The BLM will determine the ROW applicant’s or bidder’s technical and financial capability based on the information provided in the ROW application or competitive bid certification form, POD, as well as additional documentation provided to or requested by the BLM. The BLM should not request additional or burdensome documentation if it is not reasonably necessary to determine, in a timely manner, that the ROW applicant or bidder has the technical or financial capability to successfully hold the ROW grant or lease. Documentation that includes proprietary or confidential information that is submitted to the BLM will be treated as such to the extent allowed by law.
The BLM will document its determination (including rationale) of the technical and financial capabilities of the ROW applicant or bidder in the project case file. If the BLM determines that the ROW applicant or bidder does not have the technical and financial capabilities necessary to construct, operate, maintain, and terminate the project, the BLM may deny the ROW application (43 CFR 2804.26(a)(5)) or competitive bid certification.
Not all capabilities specific to a project must be met when submitting an application or in early stages of a lease as this information may not be readily available. Such information must be clearly identified in the POD, as well as the timing for when it will be provided to the BLM. The BLM will inform ROW applicants and bidders that the technical and financial capability requirements must be satisfied for the entire term of the ROW grant or lease. Additionally, the BLM will evaluate the technical and financial capabilities for an assignee when a grant or lease is assigned or if there is a change in control, including corporate mergers or acquisitions not within the same corporate family (43 CFR 2807.21).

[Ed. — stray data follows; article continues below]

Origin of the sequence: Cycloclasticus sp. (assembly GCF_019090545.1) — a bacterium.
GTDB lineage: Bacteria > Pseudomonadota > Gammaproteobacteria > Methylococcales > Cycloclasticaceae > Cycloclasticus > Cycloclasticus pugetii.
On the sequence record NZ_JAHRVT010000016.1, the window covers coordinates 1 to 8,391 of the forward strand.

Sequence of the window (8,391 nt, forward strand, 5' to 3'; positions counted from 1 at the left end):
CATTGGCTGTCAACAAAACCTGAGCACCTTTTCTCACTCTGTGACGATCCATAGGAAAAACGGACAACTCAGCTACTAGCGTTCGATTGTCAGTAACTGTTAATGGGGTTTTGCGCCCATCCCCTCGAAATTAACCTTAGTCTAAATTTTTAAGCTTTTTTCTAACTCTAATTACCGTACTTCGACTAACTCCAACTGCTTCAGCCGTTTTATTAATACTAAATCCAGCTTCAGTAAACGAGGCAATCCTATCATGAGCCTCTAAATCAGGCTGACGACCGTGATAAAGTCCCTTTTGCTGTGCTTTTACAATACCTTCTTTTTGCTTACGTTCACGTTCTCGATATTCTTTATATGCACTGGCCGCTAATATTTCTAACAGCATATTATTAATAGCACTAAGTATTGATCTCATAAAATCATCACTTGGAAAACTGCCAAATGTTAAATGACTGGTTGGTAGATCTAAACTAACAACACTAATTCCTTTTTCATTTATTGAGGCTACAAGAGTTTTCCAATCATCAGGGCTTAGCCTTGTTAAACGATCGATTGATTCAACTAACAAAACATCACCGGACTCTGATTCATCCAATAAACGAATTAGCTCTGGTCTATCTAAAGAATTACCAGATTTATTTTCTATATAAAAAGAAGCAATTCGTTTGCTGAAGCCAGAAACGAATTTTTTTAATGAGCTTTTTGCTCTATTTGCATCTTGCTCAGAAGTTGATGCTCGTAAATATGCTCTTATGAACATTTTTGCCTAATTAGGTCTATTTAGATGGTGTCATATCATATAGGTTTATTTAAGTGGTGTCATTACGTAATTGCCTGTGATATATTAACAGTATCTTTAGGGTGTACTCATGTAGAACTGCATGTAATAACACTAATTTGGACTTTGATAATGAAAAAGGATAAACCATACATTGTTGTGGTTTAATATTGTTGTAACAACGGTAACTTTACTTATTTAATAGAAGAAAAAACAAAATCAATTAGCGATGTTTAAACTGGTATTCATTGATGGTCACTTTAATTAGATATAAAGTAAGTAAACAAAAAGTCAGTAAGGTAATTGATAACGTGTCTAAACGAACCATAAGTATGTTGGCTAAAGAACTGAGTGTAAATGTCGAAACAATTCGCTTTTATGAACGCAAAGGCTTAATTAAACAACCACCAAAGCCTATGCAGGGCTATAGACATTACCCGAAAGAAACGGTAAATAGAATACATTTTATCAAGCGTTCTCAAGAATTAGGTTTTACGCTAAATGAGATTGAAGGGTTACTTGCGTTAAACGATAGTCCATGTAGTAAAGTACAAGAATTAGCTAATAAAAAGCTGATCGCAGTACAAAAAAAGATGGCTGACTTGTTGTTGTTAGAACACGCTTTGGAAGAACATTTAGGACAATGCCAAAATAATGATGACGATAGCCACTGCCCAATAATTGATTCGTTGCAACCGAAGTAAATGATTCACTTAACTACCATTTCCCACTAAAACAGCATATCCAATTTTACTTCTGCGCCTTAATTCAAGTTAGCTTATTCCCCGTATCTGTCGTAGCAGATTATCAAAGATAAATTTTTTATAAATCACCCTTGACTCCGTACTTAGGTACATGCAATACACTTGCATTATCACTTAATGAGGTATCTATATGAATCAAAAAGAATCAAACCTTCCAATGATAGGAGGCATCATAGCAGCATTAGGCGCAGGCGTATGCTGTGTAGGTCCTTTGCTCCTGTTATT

Evaluating Project Technical and Economic Feasibility of Proposed Projects
In addition to the technical and financial capabilities of the ROW applicant or bidder, the BLM also evaluates the technical and economic feasibility of the proposed wind or solar energy project. The BLM may deny a proposed ROW for a project that is not technically or economically feasible. The BLM will rely on the information provided in the ROW application, POD, or other project documentation to determine the technical and economic feasibility of a project.
Among other factors, the BLM will consider the specific renewable energy technology, project siting and configuration, technological advances, relevant pilot projects, access to transmission, and site characteristics (e.g. slope and solar insolation). The BLM should recommend to project proponents that they provide examples of successfully built facilities that are similar to the proposed project.
Among other factors, the BLM will consider current market conditions including renewable portfolio standards, the price of electricity and the capital costs of the renewable energy facility. The BLM should recommend to project proponents that they include copies of conditional or confirmed loan guarantees or power purchase agreements. The BLM’s evaluation of economic feasibility does not necessarily require a cost-benefit analysis or speculation about an applicant’s costs and profit. Rather, the BLM will consider whether the successful construction, operation, and termination of the ROW is likely, given past and current practices and technology, and using common practice (NEPA Handbook Section 6.6.3).
Determination of Technical and Economic Feasibility
The BLM’s determination of the technical and economic feasibility of proposed wind and solar energy facilities are primarily reflected in the National Environmental Policy Act (NEPA) process. The BLM may eliminate any alternative, including the alternative proposed by the ROW applicant or leaseholder, from detailed analysis in the NEPA process if the BLM determines that the alternative is not technically or economically feasible (BLM NEPA Handbook Section 6.6.3). Alternatives fully analyzed in a NEPA document are considered to be technically and economically feasible, unless it is noted otherwise in the NEPA document.